His mentor taught him everything that he knew. On the other hand, Billy was also well aware that Dutch Schultz would not allow anyone to disrespect him and continue to breath on his own. Towards the end of the book, Billy becomes aware of Schultz’s plan to kill his woman because she was a witness to the murder of Bo Wienberg who was her last lover. Billy heard this by ease dropping on one of Schultz’s conversations that was not intended for Billy’s ears. Billy was also trusted by Schultz to watch over Ms. Preston because he was only fifteen. Schultz would have never thought that the two of them would have a love affair. Because Billy promised Bo Wienberg that he would watch over her, he spoke with her homosexual husband and had her whisked away before Schultz had a chance to have her killed. This is yet another prime example of his disloyalty to Dutch Schultz, and his bravery despite what could have happened to him. All of these action also show that Billy is Sneaky no matter what the consequence may be. Let’s face it, despite all these actions, Billy never gets caught. I feel that E. L. Doctorow does an extremely impressive job in creating characterization that keeps the reader so eager to anticipate what Billy’s next move is that when they fall
asleep with the book on their face, they dream about it. Billy is an extremely dynamic character that demonstrates qualities such as his greed, deceitfulness, and his cunning ability to manage to not get caught with his sneaky ways.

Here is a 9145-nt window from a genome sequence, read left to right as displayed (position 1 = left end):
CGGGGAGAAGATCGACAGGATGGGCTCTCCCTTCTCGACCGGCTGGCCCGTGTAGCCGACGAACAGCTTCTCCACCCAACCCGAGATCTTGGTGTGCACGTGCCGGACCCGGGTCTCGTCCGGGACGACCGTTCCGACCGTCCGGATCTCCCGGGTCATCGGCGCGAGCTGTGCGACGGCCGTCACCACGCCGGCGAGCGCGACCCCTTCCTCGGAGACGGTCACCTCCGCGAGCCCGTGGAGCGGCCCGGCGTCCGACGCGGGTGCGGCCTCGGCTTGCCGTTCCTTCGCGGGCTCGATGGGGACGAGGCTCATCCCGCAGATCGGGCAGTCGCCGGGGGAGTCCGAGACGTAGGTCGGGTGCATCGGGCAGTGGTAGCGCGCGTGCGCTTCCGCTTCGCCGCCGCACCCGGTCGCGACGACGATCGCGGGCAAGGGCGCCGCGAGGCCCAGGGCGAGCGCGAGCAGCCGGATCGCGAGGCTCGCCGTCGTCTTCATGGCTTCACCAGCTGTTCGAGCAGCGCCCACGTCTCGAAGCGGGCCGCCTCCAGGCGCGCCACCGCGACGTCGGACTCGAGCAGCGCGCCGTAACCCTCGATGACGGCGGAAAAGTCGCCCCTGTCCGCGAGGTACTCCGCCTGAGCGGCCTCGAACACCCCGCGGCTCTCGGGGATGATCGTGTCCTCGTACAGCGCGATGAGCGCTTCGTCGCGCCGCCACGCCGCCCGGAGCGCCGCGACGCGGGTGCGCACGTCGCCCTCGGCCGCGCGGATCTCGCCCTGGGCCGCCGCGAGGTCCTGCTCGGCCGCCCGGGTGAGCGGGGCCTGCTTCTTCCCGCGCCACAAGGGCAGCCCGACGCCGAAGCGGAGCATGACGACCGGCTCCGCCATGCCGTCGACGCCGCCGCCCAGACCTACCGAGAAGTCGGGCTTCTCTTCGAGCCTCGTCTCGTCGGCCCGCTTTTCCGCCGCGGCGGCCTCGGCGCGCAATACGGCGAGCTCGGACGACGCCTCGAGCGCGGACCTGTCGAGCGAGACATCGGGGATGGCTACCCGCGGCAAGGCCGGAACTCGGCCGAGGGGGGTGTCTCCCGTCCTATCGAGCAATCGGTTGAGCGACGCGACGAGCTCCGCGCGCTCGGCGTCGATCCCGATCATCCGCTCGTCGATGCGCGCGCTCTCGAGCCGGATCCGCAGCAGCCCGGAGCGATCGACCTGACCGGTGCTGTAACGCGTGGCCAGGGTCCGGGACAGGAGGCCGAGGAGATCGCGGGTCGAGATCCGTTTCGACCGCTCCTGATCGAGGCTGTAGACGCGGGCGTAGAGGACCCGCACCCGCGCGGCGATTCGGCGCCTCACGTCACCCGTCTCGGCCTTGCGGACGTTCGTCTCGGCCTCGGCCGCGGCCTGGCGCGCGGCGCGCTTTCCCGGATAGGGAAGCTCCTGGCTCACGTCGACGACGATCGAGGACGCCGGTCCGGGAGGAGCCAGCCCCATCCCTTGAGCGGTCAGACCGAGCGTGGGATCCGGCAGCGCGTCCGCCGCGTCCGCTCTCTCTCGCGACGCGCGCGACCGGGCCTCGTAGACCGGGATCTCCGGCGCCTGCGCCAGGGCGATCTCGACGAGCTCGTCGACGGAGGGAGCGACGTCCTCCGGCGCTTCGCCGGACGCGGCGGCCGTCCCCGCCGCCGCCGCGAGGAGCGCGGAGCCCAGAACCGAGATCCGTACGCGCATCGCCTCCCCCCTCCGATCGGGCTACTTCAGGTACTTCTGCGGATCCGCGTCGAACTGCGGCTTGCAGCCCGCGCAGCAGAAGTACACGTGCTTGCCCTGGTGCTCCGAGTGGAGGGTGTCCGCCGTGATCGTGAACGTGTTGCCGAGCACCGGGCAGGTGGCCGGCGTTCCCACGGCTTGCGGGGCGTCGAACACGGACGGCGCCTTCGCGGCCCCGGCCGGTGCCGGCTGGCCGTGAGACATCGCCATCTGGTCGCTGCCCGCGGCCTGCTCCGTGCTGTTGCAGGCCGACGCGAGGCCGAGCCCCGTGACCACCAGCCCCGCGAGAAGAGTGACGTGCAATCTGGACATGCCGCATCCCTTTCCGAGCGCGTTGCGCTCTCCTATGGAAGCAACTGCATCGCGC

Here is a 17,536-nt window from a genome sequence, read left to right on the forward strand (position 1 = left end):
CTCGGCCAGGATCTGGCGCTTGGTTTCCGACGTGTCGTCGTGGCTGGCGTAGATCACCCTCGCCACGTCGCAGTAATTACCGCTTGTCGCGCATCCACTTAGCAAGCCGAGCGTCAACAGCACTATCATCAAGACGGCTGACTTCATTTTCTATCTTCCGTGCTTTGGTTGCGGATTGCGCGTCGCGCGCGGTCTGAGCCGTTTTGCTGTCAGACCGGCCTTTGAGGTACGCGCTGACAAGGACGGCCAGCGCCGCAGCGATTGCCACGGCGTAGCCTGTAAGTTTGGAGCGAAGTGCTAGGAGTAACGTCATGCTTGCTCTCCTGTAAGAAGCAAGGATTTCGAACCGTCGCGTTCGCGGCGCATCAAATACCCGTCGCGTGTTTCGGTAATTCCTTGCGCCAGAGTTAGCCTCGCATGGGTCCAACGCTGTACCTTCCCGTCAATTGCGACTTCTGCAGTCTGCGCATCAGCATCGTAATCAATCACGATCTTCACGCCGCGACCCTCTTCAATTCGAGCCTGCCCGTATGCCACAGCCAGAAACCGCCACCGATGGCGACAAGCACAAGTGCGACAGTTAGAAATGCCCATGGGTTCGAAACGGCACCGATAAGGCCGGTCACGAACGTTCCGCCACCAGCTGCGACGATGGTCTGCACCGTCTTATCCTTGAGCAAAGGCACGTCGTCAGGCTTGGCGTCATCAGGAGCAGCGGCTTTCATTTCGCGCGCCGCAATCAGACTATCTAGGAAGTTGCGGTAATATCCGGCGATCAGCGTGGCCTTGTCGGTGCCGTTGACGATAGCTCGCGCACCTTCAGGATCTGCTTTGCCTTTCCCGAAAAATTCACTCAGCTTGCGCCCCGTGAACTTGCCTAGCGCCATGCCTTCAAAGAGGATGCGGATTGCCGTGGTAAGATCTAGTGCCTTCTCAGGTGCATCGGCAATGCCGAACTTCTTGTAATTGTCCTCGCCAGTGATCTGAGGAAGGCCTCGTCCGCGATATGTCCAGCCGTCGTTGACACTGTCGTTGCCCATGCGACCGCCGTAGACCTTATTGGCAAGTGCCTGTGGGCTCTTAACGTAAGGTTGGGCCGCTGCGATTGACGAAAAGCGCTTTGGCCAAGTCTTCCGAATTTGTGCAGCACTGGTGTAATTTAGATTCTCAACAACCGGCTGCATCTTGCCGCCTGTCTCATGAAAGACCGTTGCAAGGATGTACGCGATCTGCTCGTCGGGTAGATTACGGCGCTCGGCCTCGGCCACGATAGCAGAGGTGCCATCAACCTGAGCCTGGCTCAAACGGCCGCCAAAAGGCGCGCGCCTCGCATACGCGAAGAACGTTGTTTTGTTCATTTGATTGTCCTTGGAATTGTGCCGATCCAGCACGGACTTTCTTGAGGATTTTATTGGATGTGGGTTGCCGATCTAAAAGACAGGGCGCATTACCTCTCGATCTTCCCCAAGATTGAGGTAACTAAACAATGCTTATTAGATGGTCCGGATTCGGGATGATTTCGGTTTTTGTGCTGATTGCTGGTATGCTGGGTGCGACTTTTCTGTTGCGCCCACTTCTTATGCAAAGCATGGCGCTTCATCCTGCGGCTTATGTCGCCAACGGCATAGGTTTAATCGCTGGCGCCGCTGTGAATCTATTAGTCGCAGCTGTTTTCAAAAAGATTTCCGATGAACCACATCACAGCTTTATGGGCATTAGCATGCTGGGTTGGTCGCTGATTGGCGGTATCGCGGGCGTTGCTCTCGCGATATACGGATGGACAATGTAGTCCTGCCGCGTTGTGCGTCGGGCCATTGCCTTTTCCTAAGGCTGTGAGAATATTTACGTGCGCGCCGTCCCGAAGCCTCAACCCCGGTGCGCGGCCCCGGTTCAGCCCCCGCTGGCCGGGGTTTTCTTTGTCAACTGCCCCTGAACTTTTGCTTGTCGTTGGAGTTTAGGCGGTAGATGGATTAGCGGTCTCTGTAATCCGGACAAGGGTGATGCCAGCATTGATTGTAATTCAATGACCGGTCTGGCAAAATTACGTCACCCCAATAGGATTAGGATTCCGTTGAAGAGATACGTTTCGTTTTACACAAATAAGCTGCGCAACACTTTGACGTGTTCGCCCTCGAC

Opinion of the novel
Although I have not read many novels, I was amazingly impressed with E.L. Doctorow’s Billy Bathgate. As soon as you read the first chapter, you become as addicted as to it as Robert Downey Jr. is to cocaine. As ridiculous as that may sound, anyone who reads the novel would certainly agree. The plot, characterization, and explicit detail given to the murders of Dutch Schultz and his gang make this the absolute most interesting novel that I have ever had the pleasure of reading. It is one of those novels that you just can not put down if you try. Billy Bathgate is a vital American novel in it’s portrayal of a boy’s journey to become a man
Bemrose, John. “Growing Up in Gangland.” in
Maclean’s Magazine. March 1989:
58-9. Vol. 102, No 12
Clifford, Andrew. “True-ish Crime Stories.” in
The Listener. September 1989: p.29.
vol. 122, no. 3131.
Eder, Richard. “Siege Perilous in the Court of
Dutch Schultz.” in Los Angeles Times Book
Review. March 1989. p. 3.
Kazin, Alfred. “Huck in the Bronx.” in The New
Republic. March 1989. Pp.40-2.
Leonard, John. “Bye Bye Billy.” in The Nation. April
1989. pp. 40-2. Vol. 200 no. 12
Pease, Donald E. “Billy Bathgate- a Review”
America. May 1989. P. 458-59
Rubin, Merle. “Bathgate: Technique Surpasses Tale.”
The Christian Science Monitor. March 1989.
Rushdie, Salman. “Billy the Streetwise Kid.” The
Observer. September 1989. P.51
Tonkin, Boyd. “A Round Table Story.” New Statesman
& Society. September 1989. P. 37
Tyler, Anne. “An American Boy in Gangland.” The New
York Times Book Review. February 1989. P. 1, 46